Lithogeochemistry of Geological Units in the Normandin Area

The tables below summarize the lithogeochemical characteristics of geological units in the Normandin area. These units are described in the Geological Bulletin covering this territory and in the Quebec Stratigraphic Lexicon. The 134 analyses used here come from samples collected during the Ministère‘s mapping campaign in the summer of 2019. They were selected based on certain criteria, including a sum of major oxides between 98.5% and 101.5% and a loss on ignition (LOI) <3%. These analyses were conducted by the Actlabs laboratory in Ancaster, Ontario.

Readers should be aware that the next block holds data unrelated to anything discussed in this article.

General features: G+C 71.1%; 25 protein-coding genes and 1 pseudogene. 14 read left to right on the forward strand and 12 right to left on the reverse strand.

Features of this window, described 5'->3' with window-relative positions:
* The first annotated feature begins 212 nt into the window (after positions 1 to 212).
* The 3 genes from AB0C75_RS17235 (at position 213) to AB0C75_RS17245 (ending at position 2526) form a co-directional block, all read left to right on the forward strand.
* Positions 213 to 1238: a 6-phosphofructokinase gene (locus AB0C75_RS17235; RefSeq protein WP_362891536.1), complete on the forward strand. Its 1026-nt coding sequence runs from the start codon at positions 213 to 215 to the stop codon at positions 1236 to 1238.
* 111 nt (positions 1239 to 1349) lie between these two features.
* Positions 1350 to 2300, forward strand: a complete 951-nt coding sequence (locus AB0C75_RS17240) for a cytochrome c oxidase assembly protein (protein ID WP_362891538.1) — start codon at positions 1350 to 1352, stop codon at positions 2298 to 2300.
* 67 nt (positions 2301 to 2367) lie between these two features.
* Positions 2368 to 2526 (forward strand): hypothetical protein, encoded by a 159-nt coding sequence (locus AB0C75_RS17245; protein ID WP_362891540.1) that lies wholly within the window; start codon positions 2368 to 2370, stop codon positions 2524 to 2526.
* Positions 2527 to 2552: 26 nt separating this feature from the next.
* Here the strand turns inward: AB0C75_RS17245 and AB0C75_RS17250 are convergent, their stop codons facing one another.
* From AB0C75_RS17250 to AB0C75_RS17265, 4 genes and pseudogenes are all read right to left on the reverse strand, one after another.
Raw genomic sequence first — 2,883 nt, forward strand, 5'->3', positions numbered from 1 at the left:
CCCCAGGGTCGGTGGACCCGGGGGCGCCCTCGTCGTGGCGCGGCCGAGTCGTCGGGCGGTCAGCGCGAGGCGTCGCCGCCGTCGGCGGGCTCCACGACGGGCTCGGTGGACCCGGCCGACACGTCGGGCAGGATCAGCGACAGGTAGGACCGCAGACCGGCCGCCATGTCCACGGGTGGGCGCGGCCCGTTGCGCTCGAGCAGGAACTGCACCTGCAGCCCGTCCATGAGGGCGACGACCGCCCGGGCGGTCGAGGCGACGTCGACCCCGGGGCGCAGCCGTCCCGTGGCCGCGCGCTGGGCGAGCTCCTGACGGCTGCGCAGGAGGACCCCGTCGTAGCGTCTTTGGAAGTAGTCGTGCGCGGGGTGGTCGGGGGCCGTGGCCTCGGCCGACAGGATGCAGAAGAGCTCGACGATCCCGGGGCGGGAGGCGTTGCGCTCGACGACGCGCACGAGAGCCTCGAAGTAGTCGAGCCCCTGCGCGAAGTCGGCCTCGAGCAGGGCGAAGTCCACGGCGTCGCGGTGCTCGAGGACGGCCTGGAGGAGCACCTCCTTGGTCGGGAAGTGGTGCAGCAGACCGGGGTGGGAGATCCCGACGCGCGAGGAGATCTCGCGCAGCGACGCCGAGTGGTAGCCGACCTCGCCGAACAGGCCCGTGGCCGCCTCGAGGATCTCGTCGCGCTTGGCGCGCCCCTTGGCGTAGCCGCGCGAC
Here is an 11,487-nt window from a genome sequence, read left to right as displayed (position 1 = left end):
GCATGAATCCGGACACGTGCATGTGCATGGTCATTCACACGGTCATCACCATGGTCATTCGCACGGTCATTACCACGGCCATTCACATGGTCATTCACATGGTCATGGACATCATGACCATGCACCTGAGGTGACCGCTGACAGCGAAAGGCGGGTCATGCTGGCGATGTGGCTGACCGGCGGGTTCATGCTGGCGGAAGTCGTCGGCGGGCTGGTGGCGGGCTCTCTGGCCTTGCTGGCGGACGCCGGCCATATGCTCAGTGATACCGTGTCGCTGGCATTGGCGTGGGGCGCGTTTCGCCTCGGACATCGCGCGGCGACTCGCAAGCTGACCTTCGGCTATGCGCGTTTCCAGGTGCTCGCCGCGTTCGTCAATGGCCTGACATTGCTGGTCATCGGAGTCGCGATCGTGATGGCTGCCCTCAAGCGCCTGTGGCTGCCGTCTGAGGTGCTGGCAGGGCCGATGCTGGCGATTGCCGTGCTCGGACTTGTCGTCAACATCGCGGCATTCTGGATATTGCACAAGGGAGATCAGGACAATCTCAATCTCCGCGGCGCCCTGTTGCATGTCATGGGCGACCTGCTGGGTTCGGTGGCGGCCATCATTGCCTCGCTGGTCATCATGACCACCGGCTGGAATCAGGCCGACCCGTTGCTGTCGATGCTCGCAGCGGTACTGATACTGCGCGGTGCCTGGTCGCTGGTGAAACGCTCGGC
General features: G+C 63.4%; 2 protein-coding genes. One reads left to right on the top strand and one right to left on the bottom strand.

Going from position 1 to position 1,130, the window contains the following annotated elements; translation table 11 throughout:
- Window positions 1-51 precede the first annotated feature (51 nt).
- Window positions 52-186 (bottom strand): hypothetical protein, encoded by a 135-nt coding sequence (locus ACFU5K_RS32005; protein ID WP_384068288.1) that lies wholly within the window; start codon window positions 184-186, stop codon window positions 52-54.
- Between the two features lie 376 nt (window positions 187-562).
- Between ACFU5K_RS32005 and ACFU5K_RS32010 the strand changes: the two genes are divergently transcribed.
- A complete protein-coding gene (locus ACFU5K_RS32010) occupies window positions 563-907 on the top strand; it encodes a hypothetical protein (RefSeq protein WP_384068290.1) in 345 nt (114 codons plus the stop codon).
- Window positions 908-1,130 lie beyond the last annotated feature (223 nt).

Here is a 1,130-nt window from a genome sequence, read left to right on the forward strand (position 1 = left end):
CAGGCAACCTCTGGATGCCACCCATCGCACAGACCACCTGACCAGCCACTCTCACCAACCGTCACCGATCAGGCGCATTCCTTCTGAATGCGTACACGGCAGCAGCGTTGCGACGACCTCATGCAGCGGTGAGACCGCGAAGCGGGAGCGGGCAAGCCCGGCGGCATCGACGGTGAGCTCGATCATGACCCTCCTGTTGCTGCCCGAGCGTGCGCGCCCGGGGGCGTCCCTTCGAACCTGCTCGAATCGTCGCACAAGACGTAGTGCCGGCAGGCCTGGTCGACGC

Analyses were subject to an internal and laboratory quality assurance and control process. Thus, to ensure the accuracy and precision of the values provided by the laboratory, the Bureau de la connaissance géoscientifique du Québec (BCGQ) regularly inserts blanks, standards and duplicates. Reference materials represent ~10% of the analyses.

The majority of samples in the database were analyzed for major oxides, trace elements and metals. Analyses were performed using different techniques depending on elements, such as inductively coupled plasma mass spectrometry (ICP-MS), inductively coupled plasma optical emission spectrometry (ICP-AES) and neutron activation (INAA). For more information on the analysis and dissolution techniques used, refer to the information available for each sample in SIGÉOM à la carte.